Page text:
Back on terra firma, Toronto has much of interest to the more culturally inclined. The Art Gallery of Ontario (AGO) contains a collection of over 16,000 works from all media. Spread throughout 50 separate galleries the exhibitions range from The Canadian Group of Seven and Art in the Age of Van Gogh to The Henry Moore Sculpture Centre which houses the largest public collection of Moore’s work in the world. Toronto is also home to Canada’s largest museum the Royal Ontario Museum (ROM). Essentially a natural history museum, the primary exhibitions include a Chinese collection, dinosaur exhibits and bat cave. There`s also the finest Canadian collection of silverware, glass and woodenware housed in the Sigmund Samuel Canadiana Building. For those looking for something a little more unusual the Bata Shoe Museum covers 4,5000 years of footwear, from ancient Egyptian papyrus sandals to Elvis Presley`s loafers, Imelda Marcos pumps to Ginger Spice’s boots.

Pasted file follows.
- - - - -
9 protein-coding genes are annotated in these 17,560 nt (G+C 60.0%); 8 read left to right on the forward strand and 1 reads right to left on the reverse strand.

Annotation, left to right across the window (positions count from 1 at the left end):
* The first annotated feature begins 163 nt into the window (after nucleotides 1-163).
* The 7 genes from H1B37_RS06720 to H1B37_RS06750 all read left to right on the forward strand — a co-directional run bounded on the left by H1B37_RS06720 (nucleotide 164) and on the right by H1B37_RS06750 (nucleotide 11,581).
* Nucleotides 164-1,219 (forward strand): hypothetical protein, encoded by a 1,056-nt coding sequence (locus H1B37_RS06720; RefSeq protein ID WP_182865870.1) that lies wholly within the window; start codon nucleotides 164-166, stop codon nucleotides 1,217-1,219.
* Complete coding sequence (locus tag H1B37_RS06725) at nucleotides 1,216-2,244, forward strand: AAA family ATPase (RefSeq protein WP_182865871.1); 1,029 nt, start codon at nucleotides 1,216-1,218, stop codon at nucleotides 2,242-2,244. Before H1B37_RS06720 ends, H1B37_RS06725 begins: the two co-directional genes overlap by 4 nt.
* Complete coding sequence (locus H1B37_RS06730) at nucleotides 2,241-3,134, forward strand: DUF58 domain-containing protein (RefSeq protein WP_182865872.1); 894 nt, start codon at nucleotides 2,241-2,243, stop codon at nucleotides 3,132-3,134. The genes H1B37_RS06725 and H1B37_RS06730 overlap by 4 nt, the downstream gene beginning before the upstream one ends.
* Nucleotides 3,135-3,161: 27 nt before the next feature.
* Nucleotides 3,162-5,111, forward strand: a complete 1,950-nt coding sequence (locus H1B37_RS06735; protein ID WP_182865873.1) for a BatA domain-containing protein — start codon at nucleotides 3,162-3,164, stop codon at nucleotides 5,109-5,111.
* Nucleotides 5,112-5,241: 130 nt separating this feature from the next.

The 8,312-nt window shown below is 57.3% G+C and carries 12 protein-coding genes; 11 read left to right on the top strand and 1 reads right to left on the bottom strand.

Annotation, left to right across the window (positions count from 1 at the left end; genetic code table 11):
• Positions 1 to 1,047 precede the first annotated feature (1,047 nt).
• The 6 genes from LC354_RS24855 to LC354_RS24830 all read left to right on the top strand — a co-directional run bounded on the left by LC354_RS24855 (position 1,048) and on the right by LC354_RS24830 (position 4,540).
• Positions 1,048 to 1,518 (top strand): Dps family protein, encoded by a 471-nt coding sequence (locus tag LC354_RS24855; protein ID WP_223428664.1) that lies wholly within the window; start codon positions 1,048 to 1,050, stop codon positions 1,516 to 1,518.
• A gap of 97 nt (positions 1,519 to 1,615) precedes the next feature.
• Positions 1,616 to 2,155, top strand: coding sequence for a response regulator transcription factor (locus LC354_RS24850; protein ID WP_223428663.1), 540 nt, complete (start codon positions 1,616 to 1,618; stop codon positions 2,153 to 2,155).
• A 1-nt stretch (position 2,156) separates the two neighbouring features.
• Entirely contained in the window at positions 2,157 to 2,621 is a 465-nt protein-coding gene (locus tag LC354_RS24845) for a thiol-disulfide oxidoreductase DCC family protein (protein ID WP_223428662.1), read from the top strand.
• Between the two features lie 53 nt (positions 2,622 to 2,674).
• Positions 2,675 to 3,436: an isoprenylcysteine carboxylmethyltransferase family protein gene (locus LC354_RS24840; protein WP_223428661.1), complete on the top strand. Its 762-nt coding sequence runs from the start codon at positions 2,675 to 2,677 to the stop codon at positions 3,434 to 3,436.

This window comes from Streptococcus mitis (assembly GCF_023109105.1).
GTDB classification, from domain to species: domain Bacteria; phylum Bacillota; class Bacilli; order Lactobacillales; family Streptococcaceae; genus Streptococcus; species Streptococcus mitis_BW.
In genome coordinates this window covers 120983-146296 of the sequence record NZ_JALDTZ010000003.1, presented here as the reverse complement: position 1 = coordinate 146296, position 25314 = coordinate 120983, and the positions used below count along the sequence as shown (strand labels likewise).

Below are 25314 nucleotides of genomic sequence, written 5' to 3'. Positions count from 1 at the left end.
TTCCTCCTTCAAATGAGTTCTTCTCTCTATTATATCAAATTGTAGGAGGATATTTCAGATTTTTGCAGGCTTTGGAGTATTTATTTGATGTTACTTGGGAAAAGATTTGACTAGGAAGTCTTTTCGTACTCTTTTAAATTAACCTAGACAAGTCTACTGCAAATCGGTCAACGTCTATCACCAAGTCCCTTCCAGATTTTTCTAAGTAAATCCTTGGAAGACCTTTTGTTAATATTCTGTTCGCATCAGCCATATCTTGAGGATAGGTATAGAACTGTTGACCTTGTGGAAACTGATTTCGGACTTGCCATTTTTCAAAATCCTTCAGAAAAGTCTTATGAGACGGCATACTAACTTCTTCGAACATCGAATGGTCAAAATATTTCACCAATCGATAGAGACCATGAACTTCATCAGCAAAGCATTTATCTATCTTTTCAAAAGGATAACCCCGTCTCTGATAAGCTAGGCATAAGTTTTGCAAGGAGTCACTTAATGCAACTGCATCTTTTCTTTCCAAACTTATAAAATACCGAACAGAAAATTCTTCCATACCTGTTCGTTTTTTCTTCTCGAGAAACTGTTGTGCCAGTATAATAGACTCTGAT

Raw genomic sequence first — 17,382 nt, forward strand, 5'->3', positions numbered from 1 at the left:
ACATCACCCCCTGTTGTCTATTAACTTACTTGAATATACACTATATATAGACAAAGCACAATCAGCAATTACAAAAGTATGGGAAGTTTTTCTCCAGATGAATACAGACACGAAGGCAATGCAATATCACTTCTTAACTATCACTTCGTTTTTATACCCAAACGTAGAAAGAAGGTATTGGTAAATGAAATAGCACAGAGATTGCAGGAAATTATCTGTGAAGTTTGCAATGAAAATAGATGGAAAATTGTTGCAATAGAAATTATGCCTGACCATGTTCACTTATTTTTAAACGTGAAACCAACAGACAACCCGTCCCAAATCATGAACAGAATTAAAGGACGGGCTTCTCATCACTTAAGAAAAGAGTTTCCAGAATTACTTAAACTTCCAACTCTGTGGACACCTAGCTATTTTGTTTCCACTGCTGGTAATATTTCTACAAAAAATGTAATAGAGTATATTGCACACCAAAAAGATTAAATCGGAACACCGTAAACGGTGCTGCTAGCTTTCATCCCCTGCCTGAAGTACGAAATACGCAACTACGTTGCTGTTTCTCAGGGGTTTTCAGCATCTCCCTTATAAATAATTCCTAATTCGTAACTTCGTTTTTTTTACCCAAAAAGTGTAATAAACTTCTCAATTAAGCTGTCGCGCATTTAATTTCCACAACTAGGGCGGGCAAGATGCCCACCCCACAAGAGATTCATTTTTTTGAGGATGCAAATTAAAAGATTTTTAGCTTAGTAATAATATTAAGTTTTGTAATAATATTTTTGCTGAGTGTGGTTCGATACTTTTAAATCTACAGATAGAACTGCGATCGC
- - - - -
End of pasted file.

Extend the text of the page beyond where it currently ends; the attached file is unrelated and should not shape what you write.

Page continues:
Toronto’s cultural melting pot is probably best experienced through the diversity of its neighbourhoods. Yorkville first gained notoriety as a hippie haven in the 1960`s, and was transformed into a high end shopping Mecca in the 1980`s, which today rivals some of the world’s top shopping destinations. Greektown on the Danforth is a vibrant community that combines the zest of modern Mediterranean life with the distinctly historic spirit of ancient Greece. One of the friendliest neighbourhoods in the City, the streets are peppered with enchanting shops, boutiques, restaurants and nightclubs that entertain visitors from mid-afternoon to early morning. With two Italian communities, Toronto has the largest Italian concentration per capita outside Italy itself. One neighbourhood Corsa Italia is as authentic as it comes, you wouldn’t even know you which side of the Atlantic you were on. Little Italy may have given way to more tourist concessions but remains a delightful, buzzing area overflowing with lively outdoor cafes, enthusiastic street sellers and specialty shops. If shopping is your passion then Toronto`s Downtown Walkway links 10 kilometres of underground shopping, services and entertainment. Last but by no means least all visitors simply have to experience the charm of the world’s longest street, Yonge Street. Packed with fascinating shops, bars, theatres, music venues, cinemas, restaurants, cafes and the most colourful people in the City it is an ideal place to taste the many aspects of Toronto in one go.